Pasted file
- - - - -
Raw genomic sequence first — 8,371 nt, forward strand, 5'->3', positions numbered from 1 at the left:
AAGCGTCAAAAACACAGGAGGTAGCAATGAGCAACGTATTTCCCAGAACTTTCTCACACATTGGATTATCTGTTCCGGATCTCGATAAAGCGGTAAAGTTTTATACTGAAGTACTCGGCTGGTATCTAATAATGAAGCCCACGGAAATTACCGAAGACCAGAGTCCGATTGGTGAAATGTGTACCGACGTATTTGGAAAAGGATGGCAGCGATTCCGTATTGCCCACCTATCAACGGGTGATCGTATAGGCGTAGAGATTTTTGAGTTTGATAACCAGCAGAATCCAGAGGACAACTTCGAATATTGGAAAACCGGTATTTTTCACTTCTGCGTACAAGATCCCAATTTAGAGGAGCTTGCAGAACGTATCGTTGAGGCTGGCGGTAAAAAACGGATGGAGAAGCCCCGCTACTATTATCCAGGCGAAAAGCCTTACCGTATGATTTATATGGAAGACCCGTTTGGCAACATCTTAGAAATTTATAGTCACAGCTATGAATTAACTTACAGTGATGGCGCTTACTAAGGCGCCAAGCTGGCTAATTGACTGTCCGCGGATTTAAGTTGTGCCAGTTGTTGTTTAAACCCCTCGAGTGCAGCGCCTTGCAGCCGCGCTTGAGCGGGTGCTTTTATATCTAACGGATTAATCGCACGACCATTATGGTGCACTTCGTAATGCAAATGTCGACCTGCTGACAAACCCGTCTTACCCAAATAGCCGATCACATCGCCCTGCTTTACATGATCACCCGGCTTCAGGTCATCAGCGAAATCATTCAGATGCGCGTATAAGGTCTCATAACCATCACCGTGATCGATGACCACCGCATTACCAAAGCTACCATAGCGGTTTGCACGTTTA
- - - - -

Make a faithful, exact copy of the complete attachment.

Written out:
Raw genomic sequence first — 8,371 nt, forward strand, 5'->3', positions numbered from 1 at the left:
AAGCGTCAAAAACACAGGAGGTAGCAATGAGCAACGTATTTCCCAGAACTTTCTCACACATTGGATTATCTGTTCCGGATCTCGATAAAGCGGTAAAGTTTTATACTGAAGTACTCGGCTGGTATCTAATAATGAAGCCCACGGAAATTACCGAAGACCAGAGTCCGATTGGTGAAATGTGTACCGACGTATTTGGAAAAGGATGGCAGCGATTCCGTATTGCCCACCTATCAACGGGTGATCGTATAGGCGTAGAGATTTTTGAGTTTGATAACCAGCAGAATCCAGAGGACAACTTCGAATATTGGAAAACCGGTATTTTTCACTTCTGCGTACAAGATCCCAATTTAGAGGAGCTTGCAGAACGTATCGTTGAGGCTGGCGGTAAAAAACGGATGGAGAAGCCCCGCTACTATTATCCAGGCGAAAAGCCTTACCGTATGATTTATATGGAAGACCCGTTTGGCAACATCTTAGAAATTTATAGTCACAGCTATGAATTAACTTACAGTGATGGCGCTTACTAAGGCGCCAAGCTGGCTAATTGACTGTCCGCGGATTTAAGTTGTGCCAGTTGTTGTTTAAACCCCTCGAGTGCAGCGCCTTGCAGCCGCGCTTGAGCGGGTGCTTTTATATCTAACGGATTAATCGCACGACCATTATGGTGCACTTCGTAATGCAAATGTCGACCTGCTGACAAACCCGTCTTACCCAAATAGCCGATCACATCGCCCTGCTTTACATGATCACCCGGCTTCAGGTCATCAGCGAAATCATTCAGATGCGCGTATAAGGTCTCATAACCATCACCGTGATCGATGACCACCGCATTACCAAAGCTACCATAGCGGTTTGCACGTTTA